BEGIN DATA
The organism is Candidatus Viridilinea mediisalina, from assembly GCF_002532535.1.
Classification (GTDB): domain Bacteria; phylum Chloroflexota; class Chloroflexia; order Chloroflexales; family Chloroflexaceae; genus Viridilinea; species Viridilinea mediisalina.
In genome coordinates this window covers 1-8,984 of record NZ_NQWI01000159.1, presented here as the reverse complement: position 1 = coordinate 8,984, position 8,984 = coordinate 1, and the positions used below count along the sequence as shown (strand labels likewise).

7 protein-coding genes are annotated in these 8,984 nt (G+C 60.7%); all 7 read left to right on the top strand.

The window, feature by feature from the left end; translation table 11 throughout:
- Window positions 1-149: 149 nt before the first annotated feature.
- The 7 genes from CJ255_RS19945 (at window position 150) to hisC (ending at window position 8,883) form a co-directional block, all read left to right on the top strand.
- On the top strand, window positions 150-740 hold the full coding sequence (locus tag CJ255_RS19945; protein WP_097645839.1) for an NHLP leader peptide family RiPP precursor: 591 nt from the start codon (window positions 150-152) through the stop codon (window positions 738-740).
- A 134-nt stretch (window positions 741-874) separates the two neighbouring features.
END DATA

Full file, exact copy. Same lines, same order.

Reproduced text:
The organism is Candidatus Viridilinea mediisalina, from assembly GCF_002532535.1.
Classification (GTDB): domain Bacteria; phylum Chloroflexota; class Chloroflexia; order Chloroflexales; family Chloroflexaceae; genus Viridilinea; species Viridilinea mediisalina.
In genome coordinates this window covers 1-8,984 of record NZ_NQWI01000159.1, presented here as the reverse complement: position 1 = coordinate 8,984, position 8,984 = coordinate 1, and the positions used below count along the sequence as shown (strand labels likewise).

7 protein-coding genes are annotated in these 8,984 nt (G+C 60.7%); all 7 read left to right on the top strand.

The window, feature by feature from the left end; translation table 11 throughout:
- Window positions 1-149: 149 nt before the first annotated feature.
- The 7 genes from CJ255_RS19945 (at window position 150) to hisC (ending at window position 8,883) form a co-directional block, all read left to right on the top strand.
- On the top strand, window positions 150-740 hold the full coding sequence (locus tag CJ255_RS19945; protein WP_097645839.1) for an NHLP leader peptide family RiPP precursor: 591 nt from the start codon (window positions 150-152) through the stop codon (window positions 738-740).
- A 134-nt stretch (window positions 741-874) separates the two neighbouring features.